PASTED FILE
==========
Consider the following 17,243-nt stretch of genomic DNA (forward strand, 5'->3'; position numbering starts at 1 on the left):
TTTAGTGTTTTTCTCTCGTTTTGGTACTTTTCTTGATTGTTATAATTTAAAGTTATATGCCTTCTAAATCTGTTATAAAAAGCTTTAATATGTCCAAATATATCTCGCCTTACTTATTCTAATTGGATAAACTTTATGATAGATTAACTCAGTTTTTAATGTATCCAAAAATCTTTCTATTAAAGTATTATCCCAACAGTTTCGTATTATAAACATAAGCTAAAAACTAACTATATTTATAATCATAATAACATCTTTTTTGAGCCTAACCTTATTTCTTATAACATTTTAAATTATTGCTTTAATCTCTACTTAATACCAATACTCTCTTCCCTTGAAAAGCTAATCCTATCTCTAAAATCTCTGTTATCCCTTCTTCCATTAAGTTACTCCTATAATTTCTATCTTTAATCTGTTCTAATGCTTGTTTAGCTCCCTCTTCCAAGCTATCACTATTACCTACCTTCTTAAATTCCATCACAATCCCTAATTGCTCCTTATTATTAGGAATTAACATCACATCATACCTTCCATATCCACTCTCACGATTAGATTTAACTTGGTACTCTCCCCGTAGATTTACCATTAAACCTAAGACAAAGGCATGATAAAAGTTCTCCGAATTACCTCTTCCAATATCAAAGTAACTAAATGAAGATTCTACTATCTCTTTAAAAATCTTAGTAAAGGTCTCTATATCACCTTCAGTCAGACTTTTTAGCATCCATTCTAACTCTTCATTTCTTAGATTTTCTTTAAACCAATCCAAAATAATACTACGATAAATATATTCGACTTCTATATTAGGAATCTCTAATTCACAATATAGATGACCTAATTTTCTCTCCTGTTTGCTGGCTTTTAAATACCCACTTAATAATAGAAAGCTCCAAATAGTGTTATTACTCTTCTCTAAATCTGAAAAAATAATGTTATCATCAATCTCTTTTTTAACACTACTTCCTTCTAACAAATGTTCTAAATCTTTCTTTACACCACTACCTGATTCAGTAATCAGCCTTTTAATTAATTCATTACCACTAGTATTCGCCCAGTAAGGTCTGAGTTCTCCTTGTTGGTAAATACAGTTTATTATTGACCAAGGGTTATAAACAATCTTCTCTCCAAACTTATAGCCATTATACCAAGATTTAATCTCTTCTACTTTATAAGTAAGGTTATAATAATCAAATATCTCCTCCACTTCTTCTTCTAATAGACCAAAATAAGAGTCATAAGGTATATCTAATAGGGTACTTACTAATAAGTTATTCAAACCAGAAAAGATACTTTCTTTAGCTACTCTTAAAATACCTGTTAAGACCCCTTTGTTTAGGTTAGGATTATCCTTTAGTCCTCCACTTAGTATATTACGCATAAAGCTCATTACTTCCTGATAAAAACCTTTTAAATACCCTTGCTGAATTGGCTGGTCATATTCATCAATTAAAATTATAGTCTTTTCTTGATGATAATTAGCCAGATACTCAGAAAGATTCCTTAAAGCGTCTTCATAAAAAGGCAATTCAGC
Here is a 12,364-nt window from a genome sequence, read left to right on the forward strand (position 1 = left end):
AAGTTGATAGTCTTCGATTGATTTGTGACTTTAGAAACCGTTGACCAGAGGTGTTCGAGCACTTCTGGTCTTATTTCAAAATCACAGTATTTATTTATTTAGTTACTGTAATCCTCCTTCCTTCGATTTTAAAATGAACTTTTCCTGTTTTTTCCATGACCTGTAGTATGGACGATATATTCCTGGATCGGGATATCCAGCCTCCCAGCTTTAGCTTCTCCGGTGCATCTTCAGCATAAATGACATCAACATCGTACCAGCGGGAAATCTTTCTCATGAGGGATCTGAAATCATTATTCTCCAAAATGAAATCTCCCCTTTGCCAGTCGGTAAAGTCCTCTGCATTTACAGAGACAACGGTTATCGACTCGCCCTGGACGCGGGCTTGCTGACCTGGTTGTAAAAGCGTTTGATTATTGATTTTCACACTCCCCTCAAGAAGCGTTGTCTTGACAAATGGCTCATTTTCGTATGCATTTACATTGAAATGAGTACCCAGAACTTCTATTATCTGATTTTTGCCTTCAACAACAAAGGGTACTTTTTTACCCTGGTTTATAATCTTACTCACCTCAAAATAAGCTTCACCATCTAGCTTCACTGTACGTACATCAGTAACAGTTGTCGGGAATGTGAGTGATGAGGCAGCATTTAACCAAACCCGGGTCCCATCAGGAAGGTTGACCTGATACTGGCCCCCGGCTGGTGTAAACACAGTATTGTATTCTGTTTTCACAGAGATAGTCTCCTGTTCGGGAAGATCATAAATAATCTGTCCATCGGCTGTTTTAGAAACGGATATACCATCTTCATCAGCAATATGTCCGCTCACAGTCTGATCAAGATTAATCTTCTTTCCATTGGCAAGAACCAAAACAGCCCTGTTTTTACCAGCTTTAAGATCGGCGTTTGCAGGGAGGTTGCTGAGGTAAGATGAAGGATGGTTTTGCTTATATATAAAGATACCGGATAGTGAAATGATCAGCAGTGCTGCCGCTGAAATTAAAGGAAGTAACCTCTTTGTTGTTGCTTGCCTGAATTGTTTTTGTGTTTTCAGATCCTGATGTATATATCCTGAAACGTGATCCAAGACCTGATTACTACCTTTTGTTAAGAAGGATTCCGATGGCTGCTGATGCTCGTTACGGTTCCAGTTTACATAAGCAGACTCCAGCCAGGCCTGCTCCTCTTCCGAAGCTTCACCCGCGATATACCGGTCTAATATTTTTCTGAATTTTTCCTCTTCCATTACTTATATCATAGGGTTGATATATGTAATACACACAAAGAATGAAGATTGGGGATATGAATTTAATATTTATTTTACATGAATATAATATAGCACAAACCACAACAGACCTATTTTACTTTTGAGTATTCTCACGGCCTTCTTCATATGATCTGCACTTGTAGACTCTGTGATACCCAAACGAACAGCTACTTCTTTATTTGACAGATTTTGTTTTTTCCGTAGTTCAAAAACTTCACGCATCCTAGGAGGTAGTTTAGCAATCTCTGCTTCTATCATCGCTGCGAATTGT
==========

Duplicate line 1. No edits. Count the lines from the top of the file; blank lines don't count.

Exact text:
Consider the following 17,243-nt stretch of genomic DNA (forward strand, 5'->3'; position numbering starts at 1 on the left):